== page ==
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Journalist's phone records reported stolen in midst of libel suit

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  1. Protecting Sources and Materials

    NMU         CANADA         Confidentiality/Privilege         Nov 12, 2002    

Journalist’s phone records reported stolen in midst of libel suit

  • A columnist claims that libel plaintiffs fraudulently obtained his AT&T records, which revealed his confidential sources.

Connecticut-based newspaper and magazine columnist Chris Byron says he is experiencing a “reckless attack” on his credibility and viability as a journalist.

Not only is he being sued for libel in a country that doesn’t recognize the same press freedoms as the United States, but just last week, his phone records — containing confidential sources — were stolen.

Byron claims his records were fraudulently obtained from his service provider, AT&T, by the plaintiffs in the defamation suit pending against him. But because the suit is in Canada and involves a former top U.S. official, he said he feels powerless to do anything about it.

Byron’s troubles began with a column he wrote for the September 2002 issue of the business magazine Red Herring, alleging that a buyout bid for Imagis Technologies, a Vancouver-based facial-recognition software company run by former FBI chief of counterterrorism Oliver “Buck” Revell, was probably a hoax to drive up the company’s stock price on the Vancouver penny stock market.

“This isn’t a market in which value, like cream, rises to the top,” Byron wrote. “It’s a world where prices tend to go up because someone is helping them up — and just because a company has someone like Mr. Revell on board hardly makes a stock a safer investment.”

Byron maintains that the column was factually accurate.

Five days after Byron’s column came out, Imagis sued Byron and Red Herring. The suit was filed in Canada, where libel law provides much less protection for media reports on public figures and corporations. In Canada, unlike in the United States, the court will presume that libel allegations are true, and it is the media defendant’s responsibility to prove otherwise. In addition, Canadian law does not provide special protection for statements about public figures.

Imagis was able to sue the U.S.-based publication and reporter in Canada because Byron’s column was posted on Red Herring‘s Web site, where anyone in the world could access it; therefore, the company was able get a Canadian court to hear the case.

But now the libel suit is secondary in importance to a new threat, to which Byron was alerted this fall.

Byron said AT&T informed him Oct. 16 that someone purporting to be either Byron or his wife called the phone company several times the previous day. The person or persons who allegedly impersonated Byron called AT&T claiming to have forgotten the password to access his account. Numerous requests for access without the password were denied by all but one AT&T representative, who was persuaded to read to the requester the names and numbers of all 94 people Byron called in July.

Byron did his research for the Red Herring column in July and said his phone records from that month contain the identities of several sources to whom he had promised confidentiality.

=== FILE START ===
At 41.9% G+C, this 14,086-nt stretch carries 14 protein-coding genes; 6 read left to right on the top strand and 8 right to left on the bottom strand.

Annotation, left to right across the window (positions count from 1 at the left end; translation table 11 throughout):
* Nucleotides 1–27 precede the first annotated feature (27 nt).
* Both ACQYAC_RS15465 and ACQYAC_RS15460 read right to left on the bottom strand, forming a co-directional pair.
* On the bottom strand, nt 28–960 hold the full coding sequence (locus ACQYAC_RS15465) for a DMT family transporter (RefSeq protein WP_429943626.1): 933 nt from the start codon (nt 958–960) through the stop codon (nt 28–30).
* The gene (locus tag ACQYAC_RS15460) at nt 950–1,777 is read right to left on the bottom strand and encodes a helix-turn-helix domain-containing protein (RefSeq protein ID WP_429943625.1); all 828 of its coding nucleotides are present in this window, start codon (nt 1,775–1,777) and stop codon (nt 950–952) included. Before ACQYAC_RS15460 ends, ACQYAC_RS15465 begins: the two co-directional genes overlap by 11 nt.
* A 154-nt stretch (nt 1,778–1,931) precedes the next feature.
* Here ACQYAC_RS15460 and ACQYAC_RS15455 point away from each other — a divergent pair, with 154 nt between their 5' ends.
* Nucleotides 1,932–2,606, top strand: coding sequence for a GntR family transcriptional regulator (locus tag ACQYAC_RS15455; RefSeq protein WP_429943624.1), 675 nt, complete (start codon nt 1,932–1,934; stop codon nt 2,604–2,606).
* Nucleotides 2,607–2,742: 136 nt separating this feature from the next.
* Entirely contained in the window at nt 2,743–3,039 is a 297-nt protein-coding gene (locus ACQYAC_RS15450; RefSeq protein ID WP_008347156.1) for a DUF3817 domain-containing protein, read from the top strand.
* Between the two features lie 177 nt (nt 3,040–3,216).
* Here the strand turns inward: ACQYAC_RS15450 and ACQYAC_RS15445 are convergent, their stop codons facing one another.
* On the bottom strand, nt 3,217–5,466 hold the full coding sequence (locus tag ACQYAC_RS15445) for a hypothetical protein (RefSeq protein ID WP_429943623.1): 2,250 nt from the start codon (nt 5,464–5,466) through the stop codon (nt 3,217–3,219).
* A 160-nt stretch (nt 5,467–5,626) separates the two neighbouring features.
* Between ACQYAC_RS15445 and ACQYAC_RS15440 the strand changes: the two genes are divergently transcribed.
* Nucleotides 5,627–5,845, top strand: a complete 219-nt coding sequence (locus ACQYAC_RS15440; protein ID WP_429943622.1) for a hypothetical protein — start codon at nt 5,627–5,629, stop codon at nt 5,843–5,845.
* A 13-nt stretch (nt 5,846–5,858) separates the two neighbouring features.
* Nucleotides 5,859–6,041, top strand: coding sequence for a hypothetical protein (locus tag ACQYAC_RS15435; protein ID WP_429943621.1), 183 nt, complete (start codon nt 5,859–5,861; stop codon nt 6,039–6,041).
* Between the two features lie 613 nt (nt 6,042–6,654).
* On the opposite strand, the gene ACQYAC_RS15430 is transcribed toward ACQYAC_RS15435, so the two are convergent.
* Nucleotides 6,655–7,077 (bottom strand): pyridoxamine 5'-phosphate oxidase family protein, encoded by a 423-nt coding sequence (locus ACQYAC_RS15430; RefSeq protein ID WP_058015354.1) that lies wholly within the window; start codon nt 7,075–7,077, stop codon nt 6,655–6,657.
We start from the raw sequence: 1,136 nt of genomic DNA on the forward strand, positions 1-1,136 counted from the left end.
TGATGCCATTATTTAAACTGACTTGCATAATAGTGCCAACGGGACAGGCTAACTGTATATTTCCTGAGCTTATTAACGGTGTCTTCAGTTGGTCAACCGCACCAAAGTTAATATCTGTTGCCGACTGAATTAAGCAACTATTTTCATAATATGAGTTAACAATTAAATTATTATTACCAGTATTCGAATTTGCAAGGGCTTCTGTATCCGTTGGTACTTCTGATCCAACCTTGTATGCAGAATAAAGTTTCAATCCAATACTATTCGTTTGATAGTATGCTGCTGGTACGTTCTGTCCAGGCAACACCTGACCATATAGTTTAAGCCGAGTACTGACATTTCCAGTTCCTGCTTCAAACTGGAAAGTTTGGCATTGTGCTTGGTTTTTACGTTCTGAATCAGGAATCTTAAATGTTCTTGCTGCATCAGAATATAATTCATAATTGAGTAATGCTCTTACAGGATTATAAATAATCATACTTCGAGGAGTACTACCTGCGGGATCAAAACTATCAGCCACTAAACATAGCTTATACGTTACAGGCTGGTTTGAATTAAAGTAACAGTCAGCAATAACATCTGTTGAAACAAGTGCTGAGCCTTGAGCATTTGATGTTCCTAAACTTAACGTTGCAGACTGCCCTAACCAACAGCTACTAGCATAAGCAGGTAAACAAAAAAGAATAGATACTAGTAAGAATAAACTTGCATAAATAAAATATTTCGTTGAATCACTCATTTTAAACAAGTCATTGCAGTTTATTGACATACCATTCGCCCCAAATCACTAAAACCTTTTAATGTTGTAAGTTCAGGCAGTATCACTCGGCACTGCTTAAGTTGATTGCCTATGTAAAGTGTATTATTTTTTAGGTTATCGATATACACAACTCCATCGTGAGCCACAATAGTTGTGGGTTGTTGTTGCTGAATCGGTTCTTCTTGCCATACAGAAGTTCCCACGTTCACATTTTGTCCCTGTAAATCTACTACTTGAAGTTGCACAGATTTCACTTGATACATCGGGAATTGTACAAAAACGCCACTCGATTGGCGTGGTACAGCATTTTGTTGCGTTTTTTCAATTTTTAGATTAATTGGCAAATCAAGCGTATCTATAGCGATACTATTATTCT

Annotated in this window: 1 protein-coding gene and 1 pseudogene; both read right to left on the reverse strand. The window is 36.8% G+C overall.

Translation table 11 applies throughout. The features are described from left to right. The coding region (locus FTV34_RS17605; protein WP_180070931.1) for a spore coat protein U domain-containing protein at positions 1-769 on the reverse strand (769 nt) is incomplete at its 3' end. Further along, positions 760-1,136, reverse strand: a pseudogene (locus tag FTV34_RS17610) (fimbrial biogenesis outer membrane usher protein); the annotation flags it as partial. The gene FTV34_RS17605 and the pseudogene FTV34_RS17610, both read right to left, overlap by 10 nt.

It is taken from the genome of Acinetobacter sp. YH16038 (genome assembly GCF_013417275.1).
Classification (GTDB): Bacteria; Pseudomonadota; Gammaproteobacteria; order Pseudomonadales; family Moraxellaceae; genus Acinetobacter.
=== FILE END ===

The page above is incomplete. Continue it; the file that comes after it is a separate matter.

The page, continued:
As soon as he found out about the breach, Byron said he contacted as many of his sources as he could reach to warn them.

One source told Byron that his own phone records have been obtained by similarly fraudulent means. The source, who had obtained a promise of confidentiality before talking to Byron, also has been subpoenaed since the breach to testify in the libel case against Byron and Red Herring.

AT&T is looking into the alleged breach. Michael Lamb, an attorney and AT&T’s chief privacy officer, said he is working with the company’s security staff to investigate how the breach occurred and who may have impersonated Byron. He said AT&T is “taking it very seriously.”

Byron also reported the incident to the FBI, whose spokesperson would not comment on an ongoing investigation.

Byron said he believes Imagis was involved in the phone records theft. Two days after the breach, he noted that his reason for believing the company was involved were circumstantial, including the fact that his confidential source was subsequently subpoenaed. “And I can think of, among the six billion people on this earth, no one wanted who that information, except the plaintiffs in that case,” Byron said.

David Sutherland, the Canadian attorney who is defending Byron and Red Herring in the libel case, said there is a strong inference, under the circumstances, that someone at Imagis, or an “overenthusiastic private investigator” working for Imagis, is responsible for the breach.

Imagis’s Vancouver-based attorney, Howard Shapray, said his client has nothing to do with the stolen phone records. He said Byron has come up with “absolutely no evidence” to prove any connection between Imagis and the AT&T breach. He called any accusations against Imagis pure speculation.

Shapray said Imagis does not condone, sponsor or endorse any such conduct against journalists.

(Imagis Technologies Inc. v. Red Herring Communications, Inc. and Christopher Byron, Media counsel: David F. Sutherland, David F. Sutherland & Associates , Vancouver, British Columbia, Canada) WT

© 2002 The Reporters Committee for Freedom of the Press

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